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I am like the others here. If it would be shot out of my revolvers it is crimped on the front groove. If it will be shot in my S&W Mod. 52 it is going to have to be seated way down in the case where that lil point is flush with the case or seated upside down. That is the only way they will fit in the magazine.
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Old August 12, 2001, 10:30 PM   #7
labgrade
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Revolver guy here. I'd crimp this one right at your left-most "crimp" line as indicated in photo. Make the crimp roll right over the bullet radius at that same spot - not into the bullet, but just over/right at it & leave the truncated cone sticking out of the case. 'Course, as mention, you could shoot this one "backwards."

Don't "get" why this one has such a leading profile, as all WCs shoot just fine as a straight cylinder. Nothing the matter with whatever floats a boat, just "curious" is all.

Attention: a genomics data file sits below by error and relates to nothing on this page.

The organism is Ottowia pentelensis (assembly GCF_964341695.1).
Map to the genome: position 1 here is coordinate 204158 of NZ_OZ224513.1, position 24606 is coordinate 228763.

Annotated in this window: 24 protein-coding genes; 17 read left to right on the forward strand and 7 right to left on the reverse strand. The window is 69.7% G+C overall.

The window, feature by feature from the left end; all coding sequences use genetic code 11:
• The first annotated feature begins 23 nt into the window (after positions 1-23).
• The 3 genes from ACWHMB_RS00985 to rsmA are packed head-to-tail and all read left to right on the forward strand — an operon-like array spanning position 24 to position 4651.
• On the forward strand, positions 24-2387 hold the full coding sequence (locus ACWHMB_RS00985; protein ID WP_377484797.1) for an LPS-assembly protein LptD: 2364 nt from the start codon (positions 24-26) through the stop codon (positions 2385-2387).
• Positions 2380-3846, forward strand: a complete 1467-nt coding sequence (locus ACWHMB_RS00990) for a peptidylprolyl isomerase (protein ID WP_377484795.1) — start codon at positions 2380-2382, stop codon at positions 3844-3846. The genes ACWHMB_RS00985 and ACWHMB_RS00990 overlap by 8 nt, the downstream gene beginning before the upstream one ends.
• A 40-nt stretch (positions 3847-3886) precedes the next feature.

Curious as to what you're paying for these. Speer/Hornady have WC/HBWCs at ~$7/250 - bulk, light-lubed, swagged lead that will shoot the eyes outa flies at 25 yds.
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Old August 12, 2001, 11:06 PM   #8
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Crimp

Crimp it over the nose.
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Old August 13, 2001, 05:50 AM   #9
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How about trying different places?
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Old August 13, 2001, 08:26 AM   #10
tonyz
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WESHOOT2: That is what I am trying now. yesterday I loaded up both types, crimped at the cannelure and crimped flush with the case.
Then headed to the range. With my Ruger Security Six, 6" Barrel I could not tell any differance. They were pretty darn accurate. Need to work with my powder load.
If I get a chance I will load some backwards and try them today.

Labgrade: This bullets were made by Hardcast Bullet Co. Out of Lancaster,Ca.
There is about .004-.005 of an inch of copper plateing. Also they are cast. Cost is $34.00 per 1000 for copper plated and $26.00 for lead cast.